North Korea is doing something:
The meeting at the Panmunjom truce village inside the Demilitarised Zone (DMZ) began on Saturday evening shortly after North Korea's deadline for Seoul to halt anti-Pyongyang propaganda broadcasts or face military action. It broke up before dawn on Sunday.
Even as the talks restarted, the rivals were on high military alert, with the North deploying twice the usual artillery strength at the border and a majority of its submarine fleet - more than 50 vessels - away from bases, the South's defense ministry said.
They doubled their artillery and sent the majority of their sub fleet to sea? The former wouldn't be too difficult since you just have to tow stuff. It doesn't even have to work or have much ammo available.
But putting subs to sea means they have to be crewed and seaworthy. That takes a good deal of time and a lot of effort to prepare. And they're old.
They put more than 50 to sea. If that is accurate, of course. But this article says that 70% of North Korea's 77 subs are at sea and "undetectable." So they either submerged or sank.
And the South Koreans say this:
The official said he couldn't immediately confirm whether the North's submarine activity was one of its strongest since the 1950-53 Korean War.
So this is unusual at the very least, if that question arose.
As my 2012 The Military Balance assesses, "[North Korean] equipment is in a poor state, and questions remain over personnel training, morale and operational readiness."
So even if this isn't the strongest ever deployment, the fact that it is being done now when their military is in such bad shape says a lot about the effort needed.
Mind you, I don't think North Korea could win a war with South Korea and her allies--essentially America and Japan. I can't imagine that even North Korea's leaders are so lost in their fantasy world that they believe they could win.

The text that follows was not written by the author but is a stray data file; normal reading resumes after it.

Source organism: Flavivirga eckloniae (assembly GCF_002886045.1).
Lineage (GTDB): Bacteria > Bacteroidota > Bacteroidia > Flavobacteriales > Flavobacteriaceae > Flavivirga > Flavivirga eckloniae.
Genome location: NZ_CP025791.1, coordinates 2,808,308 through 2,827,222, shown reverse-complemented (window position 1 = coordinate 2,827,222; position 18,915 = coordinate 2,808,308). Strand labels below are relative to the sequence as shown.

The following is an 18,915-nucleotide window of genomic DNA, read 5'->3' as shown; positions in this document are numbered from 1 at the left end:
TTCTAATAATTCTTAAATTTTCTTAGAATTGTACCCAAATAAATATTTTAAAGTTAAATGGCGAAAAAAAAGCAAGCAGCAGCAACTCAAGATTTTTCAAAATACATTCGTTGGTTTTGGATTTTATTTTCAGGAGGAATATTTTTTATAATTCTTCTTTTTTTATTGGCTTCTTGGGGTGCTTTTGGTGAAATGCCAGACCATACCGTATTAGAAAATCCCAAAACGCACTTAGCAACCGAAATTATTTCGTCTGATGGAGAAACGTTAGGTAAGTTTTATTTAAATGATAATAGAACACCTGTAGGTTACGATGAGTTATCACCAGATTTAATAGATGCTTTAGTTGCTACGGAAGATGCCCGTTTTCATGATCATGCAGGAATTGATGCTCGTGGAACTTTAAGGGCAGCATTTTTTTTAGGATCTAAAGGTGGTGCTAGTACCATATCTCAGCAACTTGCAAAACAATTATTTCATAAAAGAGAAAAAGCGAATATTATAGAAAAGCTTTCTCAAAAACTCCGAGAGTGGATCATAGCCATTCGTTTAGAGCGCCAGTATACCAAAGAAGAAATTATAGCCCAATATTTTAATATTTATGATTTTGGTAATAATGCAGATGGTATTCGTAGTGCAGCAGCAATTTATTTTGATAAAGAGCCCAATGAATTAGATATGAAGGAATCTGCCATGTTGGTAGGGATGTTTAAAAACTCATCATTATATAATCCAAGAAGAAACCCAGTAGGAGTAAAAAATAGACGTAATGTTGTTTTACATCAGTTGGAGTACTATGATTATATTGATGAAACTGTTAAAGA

Although I'll admit that massive chemical weapons use and perhaps some nukes would give them a shot if it shattered the South Korean military and allowed the North Korean troops to carry out a nearly unopposed road march south.
But the prospect of defeat might not deter North Korea's leadership.
Perhaps the long collapse is finally coming close.
Perhaps in response the North Korean leadership sees the alternatives as an uprising with a military unwilling to defend the regime on the one hand; and on the other, a losing conventional war with South Korea that rallies the people around the regime, decimates their own military which may be less than loyal, and rallies the survivors after a ceasefire.
Remember, North Korea went to a strategy of kooks, nukes, and spooks--using spies to control their people and nukes to deter invasion--because the large military is unaffordable.
But it really is a problem for the regime to starve the military of resources.
So why not engineer the reduction of the useless for domestically dangerous army by South Korea?
North Korea really just needs the ability to bombard Seoul--not advance to Pusan.